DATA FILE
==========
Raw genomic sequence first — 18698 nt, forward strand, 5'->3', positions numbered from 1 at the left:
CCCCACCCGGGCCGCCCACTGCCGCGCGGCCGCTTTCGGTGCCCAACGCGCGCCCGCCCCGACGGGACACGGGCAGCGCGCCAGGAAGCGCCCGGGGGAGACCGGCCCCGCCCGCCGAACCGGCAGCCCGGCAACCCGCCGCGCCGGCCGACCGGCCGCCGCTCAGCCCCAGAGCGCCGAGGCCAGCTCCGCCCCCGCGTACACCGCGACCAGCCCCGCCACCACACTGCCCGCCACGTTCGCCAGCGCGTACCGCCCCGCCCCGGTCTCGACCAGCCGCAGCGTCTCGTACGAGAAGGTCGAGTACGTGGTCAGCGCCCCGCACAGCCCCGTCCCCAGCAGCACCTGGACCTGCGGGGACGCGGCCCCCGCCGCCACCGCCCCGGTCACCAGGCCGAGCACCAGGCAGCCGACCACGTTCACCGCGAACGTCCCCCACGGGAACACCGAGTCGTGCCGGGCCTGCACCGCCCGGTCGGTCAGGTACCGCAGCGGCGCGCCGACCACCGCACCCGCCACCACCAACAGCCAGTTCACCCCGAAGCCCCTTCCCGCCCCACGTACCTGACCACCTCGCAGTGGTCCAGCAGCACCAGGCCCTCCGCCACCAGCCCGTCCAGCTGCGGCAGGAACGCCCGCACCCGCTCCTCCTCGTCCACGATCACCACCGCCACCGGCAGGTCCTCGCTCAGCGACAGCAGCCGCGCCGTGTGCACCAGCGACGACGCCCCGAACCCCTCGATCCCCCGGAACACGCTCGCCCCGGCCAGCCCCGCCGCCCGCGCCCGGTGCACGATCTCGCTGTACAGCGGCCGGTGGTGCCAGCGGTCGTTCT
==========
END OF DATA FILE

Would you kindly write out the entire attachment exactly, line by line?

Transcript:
Raw genomic sequence first — 18698 nt, forward strand, 5'->3', positions numbered from 1 at the left:
CCCCACCCGGGCCGCCCACTGCCGCGCGGCCGCTTTCGGTGCCCAACGCGCGCCCGCCCCGACGGGACACGGGCAGCGCGCCAGGAAGCGCCCGGGGGAGACCGGCCCCGCCCGCCGAACCGGCAGCCCGGCAACCCGCCGCGCCGGCCGACCGGCCGCCGCTCAGCCCCAGAGCGCCGAGGCCAGCTCCGCCCCCGCGTACACCGCGACCAGCCCCGCCACCACACTGCCCGCCACGTTCGCCAGCGCGTACCGCCCCGCCCCGGTCTCGACCAGCCGCAGCGTCTCGTACGAGAAGGTCGAGTACGTGGTCAGCGCCCCGCACAGCCCCGTCCCCAGCAGCACCTGGACCTGCGGGGACGCGGCCCCCGCCGCCACCGCCCCGGTCACCAGGCCGAGCACCAGGCAGCCGACCACGTTCACCGCGAACGTCCCCCACGGGAACACCGAGTCGTGCCGGGCCTGCACCGCCCGGTCGGTCAGGTACCGCAGCGGCGCGCCGACCACCGCACCCGCCACCACCAACAGCCAGTTCACCCCGAAGCCCCTTCCCGCCCCACGTACCTGACCACCTCGCAGTGGTCCAGCAGCACCAGGCCCTCCGCCACCAGCCCGTCCAGCTGCGGCAGGAACGCCCGCACCCGCTCCTCCTCGTCCACGATCACCACCGCCACCGGCAGGTCCTCGCTCAGCGACAGCAGCCGCGCCGTGTGCACCAGCGACGACGCCCCGAACCCCTCGATCCCCCGGAACACGCTCGCCCCGGCCAGCCCCGCCGCCCGCGCCCGGTGCACGATCTCGCTGTACAGCGGCCGGTGGTGCCAGCGGTCGTTCT